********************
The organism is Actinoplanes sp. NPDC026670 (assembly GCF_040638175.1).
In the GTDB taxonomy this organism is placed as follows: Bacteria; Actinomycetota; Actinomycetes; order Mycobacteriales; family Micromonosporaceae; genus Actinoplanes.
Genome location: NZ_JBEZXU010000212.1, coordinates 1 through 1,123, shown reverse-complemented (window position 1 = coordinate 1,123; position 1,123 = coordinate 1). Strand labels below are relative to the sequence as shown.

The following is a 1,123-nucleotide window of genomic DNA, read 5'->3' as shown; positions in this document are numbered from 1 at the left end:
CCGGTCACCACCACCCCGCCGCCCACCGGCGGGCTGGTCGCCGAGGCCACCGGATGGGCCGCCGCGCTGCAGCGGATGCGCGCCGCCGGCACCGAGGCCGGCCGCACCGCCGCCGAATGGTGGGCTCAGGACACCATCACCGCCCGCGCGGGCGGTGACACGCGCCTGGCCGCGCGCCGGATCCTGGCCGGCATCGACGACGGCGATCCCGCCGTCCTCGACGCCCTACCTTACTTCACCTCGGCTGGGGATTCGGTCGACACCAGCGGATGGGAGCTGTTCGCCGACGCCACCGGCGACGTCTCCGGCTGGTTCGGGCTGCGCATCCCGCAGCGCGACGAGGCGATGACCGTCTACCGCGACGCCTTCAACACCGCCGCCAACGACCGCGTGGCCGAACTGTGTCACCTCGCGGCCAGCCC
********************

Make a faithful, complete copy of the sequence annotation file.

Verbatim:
The organism is Actinoplanes sp. NPDC026670 (assembly GCF_040638175.1).
In the GTDB taxonomy this organism is placed as follows: Bacteria; Actinomycetota; Actinomycetes; order Mycobacteriales; family Micromonosporaceae; genus Actinoplanes.
Genome location: NZ_JBEZXU010000212.1, coordinates 1 through 1,123, shown reverse-complemented (window position 1 = coordinate 1,123; position 1,123 = coordinate 1). Strand labels below are relative to the sequence as shown.

The following is a 1,123-nucleotide window of genomic DNA, read 5'->3' as shown; positions in this document are numbered from 1 at the left end:
CCGGTCACCACCACCCCGCCGCCCACCGGCGGGCTGGTCGCCGAGGCCACCGGATGGGCCGCCGCGCTGCAGCGGATGCGCGCCGCCGGCACCGAGGCCGGCCGCACCGCCGCCGAATGGTGGGCTCAGGACACCATCACCGCCCGCGCGGGCGGTGACACGCGCCTGGCCGCGCGCCGGATCCTGGCCGGCATCGACGACGGCGATCCCGCCGTCCTCGACGCCCTACCTTACTTCACCTCGGCTGGGGATTCGGTCGACACCAGCGGATGGGAGCTGTTCGCCGACGCCACCGGCGACGTCTCCGGCTGGTTCGGGCTGCGCATCCCGCAGCGCGACGAGGCGATGACCGTCTACCGCGACGCCTTCAACACCGCCGCCAACGACCGCGTGGCCGAACTGTGTCACCTCGCGGCCAGCCC